Occupation of Shippensburg

The first major military engagement in Cumberland County during the Civil War took place in Shippensburg in the week leading up to the Battle of Gettysburg. As the action moved close to Shippensburg many in the town climbed onto their rooftops to observe the fight and to avoid being mistaken for a soldier. Confederate Brigadier General Albert Jenkins and his cavalry arrived in Shippensburg on the afternoon of June 23, 1863. Around 2 p.m. Captain William Boyd and his Union cavalry moved along Main Street, now King Street, under pressure from the Confederate forces, and by 3 p.m. the Confederates were in possession of the entire town. After clearing Shippensburg of Union cavalry, Jenkins' troops scavenged the town for supplies. They found the tannery and home of William McLean and set about looking for any finished leather. McLean had hidden his leather in the false bottoms of his tanning vats, which the Confederates never found. Jenkins' troops also visited a grist mill which was on the north side of town where they seized an estimated $30,000 worth of flour and grain.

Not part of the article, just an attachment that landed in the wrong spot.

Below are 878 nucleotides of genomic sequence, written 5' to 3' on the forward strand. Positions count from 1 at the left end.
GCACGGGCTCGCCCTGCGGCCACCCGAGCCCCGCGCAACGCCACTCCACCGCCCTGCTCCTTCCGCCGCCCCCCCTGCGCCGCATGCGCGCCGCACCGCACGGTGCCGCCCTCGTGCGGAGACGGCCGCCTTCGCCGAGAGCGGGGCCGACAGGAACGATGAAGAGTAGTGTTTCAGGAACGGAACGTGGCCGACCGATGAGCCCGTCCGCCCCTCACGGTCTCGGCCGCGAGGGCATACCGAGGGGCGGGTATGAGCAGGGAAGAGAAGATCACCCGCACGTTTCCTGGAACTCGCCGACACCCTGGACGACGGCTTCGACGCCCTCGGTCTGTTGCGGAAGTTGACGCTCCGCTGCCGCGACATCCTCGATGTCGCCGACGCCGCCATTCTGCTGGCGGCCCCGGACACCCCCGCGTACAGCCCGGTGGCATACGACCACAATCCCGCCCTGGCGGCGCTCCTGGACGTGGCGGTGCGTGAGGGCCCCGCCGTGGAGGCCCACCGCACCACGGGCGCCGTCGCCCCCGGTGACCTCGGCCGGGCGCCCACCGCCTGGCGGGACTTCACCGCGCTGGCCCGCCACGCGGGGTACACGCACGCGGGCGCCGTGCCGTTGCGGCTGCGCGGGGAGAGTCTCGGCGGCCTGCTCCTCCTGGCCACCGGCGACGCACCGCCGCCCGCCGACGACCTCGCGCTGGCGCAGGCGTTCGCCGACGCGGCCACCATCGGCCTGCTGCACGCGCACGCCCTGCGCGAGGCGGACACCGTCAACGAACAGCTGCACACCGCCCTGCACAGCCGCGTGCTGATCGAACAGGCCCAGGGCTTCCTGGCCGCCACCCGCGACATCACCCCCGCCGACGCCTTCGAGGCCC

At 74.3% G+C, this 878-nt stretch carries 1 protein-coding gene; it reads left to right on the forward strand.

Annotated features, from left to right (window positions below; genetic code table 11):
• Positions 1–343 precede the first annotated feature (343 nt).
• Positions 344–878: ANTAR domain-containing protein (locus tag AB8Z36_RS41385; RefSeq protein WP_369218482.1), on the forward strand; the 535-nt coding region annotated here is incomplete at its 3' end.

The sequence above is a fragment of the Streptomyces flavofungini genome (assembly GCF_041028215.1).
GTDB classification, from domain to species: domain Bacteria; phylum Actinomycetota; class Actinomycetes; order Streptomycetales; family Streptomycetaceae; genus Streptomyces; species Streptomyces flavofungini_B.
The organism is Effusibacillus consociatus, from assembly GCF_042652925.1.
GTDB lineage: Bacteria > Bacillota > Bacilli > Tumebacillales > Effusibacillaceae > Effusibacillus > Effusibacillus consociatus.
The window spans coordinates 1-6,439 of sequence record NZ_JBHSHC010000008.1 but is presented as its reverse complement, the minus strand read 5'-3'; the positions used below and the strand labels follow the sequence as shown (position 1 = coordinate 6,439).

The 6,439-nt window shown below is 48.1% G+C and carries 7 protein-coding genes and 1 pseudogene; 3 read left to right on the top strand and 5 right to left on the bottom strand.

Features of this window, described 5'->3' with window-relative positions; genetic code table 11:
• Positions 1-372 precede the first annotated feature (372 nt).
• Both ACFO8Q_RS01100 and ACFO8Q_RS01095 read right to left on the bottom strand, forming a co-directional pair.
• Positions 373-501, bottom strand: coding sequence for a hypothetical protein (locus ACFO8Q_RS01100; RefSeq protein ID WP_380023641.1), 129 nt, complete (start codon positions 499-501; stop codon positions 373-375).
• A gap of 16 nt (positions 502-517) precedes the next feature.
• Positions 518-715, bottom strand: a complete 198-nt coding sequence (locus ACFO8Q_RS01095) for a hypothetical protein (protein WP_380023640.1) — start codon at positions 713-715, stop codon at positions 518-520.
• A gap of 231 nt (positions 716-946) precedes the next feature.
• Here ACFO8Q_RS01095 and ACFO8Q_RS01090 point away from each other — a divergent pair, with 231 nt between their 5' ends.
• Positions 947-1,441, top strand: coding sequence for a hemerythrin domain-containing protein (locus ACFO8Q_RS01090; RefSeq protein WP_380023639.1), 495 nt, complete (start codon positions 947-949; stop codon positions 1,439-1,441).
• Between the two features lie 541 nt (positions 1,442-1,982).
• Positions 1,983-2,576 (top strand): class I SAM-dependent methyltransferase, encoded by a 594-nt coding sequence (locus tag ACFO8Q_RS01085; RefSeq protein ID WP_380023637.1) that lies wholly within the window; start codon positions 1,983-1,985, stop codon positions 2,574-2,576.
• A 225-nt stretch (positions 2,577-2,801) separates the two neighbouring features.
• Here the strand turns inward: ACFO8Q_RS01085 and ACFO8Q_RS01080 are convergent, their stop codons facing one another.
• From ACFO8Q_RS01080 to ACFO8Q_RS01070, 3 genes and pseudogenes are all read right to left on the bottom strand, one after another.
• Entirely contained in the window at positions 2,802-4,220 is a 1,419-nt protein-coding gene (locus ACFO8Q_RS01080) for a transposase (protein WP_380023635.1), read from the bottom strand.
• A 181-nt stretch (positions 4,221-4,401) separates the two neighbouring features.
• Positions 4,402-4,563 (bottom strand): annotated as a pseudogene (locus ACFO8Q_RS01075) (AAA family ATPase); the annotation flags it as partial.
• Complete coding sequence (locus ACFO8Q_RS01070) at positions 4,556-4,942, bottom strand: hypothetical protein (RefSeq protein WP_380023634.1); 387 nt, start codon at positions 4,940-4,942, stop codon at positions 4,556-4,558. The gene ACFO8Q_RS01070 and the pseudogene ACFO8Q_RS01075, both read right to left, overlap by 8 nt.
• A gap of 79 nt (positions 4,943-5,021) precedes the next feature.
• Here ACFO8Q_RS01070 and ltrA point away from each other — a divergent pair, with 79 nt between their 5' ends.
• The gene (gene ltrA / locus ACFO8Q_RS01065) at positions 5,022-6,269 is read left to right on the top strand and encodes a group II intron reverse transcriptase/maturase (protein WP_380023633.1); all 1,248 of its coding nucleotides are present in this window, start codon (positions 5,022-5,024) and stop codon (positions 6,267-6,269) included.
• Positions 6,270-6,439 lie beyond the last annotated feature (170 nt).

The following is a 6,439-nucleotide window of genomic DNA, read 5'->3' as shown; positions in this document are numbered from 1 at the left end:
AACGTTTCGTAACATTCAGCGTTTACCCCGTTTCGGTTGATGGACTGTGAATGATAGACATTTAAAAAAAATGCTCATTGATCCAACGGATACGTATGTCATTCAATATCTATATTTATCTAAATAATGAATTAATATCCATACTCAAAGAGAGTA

The Confederates camped in and near Shippensburg from June 23-27, when they began to move towards Carlisle.